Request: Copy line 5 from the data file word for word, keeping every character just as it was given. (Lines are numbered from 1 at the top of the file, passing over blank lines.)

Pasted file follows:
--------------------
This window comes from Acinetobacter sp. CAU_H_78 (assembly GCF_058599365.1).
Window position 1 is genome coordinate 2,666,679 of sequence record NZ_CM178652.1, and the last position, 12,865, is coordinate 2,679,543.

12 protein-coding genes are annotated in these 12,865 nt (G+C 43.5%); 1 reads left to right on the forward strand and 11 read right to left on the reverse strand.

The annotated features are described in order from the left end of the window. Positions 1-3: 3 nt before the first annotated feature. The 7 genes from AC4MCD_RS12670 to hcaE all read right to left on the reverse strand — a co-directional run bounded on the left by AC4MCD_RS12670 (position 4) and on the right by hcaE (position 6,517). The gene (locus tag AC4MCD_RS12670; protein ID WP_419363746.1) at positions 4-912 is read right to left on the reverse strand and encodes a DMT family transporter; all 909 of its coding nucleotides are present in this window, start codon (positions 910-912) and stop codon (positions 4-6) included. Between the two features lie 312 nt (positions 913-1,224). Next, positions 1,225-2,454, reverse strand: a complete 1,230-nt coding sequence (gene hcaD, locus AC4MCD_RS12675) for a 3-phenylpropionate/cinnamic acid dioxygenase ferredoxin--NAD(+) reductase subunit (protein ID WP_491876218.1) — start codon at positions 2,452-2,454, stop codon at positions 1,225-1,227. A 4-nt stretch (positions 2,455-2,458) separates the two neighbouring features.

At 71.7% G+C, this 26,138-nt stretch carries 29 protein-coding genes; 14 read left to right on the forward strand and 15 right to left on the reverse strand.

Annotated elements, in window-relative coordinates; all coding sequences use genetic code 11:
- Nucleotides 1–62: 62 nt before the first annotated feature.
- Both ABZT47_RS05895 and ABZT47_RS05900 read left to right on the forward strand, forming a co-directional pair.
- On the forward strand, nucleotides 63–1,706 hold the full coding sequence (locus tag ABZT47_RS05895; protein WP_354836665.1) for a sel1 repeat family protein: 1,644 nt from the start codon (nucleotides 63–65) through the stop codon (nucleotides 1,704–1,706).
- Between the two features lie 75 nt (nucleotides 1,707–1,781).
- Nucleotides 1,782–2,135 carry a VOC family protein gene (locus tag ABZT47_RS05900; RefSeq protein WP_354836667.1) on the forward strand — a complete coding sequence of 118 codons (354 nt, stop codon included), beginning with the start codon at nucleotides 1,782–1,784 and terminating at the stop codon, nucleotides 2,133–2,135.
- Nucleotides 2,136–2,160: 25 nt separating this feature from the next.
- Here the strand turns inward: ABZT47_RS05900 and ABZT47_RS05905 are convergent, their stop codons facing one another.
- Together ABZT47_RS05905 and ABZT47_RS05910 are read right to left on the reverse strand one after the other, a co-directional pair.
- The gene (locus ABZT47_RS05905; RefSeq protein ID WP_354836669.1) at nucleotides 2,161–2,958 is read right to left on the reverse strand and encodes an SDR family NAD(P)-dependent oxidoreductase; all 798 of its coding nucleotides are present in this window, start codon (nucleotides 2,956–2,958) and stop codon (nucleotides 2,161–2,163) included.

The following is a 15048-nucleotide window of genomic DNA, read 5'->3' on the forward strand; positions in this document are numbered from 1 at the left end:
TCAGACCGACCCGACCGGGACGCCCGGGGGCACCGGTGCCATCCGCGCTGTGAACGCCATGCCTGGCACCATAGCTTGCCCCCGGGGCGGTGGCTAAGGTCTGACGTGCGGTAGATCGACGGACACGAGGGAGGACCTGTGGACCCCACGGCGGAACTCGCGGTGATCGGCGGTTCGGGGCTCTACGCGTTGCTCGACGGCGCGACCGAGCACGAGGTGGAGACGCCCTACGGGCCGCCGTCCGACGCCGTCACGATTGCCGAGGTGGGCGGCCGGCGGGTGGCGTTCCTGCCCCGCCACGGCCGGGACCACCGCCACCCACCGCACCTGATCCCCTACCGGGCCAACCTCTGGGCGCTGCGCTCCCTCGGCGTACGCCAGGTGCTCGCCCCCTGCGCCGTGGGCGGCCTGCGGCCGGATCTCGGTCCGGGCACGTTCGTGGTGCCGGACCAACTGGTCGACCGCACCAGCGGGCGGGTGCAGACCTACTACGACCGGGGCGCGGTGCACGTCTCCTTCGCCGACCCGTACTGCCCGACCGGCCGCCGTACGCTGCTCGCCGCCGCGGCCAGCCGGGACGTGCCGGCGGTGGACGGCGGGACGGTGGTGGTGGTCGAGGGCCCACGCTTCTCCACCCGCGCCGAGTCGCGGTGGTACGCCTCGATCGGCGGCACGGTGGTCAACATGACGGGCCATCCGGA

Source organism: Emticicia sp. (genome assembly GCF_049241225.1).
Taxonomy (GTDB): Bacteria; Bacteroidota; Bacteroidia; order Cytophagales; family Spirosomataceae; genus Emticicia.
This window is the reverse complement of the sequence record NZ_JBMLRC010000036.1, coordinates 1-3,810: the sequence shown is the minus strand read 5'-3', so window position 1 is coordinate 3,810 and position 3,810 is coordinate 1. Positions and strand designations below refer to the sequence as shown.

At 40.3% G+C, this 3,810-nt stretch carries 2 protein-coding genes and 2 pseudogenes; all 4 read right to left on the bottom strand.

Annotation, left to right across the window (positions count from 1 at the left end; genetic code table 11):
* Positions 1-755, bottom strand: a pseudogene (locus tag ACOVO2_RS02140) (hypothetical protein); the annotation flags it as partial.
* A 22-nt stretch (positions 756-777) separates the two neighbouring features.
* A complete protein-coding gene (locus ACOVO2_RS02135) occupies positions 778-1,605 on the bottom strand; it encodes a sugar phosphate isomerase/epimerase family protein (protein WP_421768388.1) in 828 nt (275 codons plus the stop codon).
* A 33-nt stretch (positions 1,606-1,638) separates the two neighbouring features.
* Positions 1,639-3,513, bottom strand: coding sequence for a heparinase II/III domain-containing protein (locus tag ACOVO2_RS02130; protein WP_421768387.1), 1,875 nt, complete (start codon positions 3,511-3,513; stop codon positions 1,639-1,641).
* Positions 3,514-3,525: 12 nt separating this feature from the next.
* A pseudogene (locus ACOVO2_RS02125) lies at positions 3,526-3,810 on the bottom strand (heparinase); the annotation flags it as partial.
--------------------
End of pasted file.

At 71.7% G+C, this 26,138-nt stretch carries 29 protein-coding genes; 14 read left to right on the forward strand and 15 right to left on the reverse strand.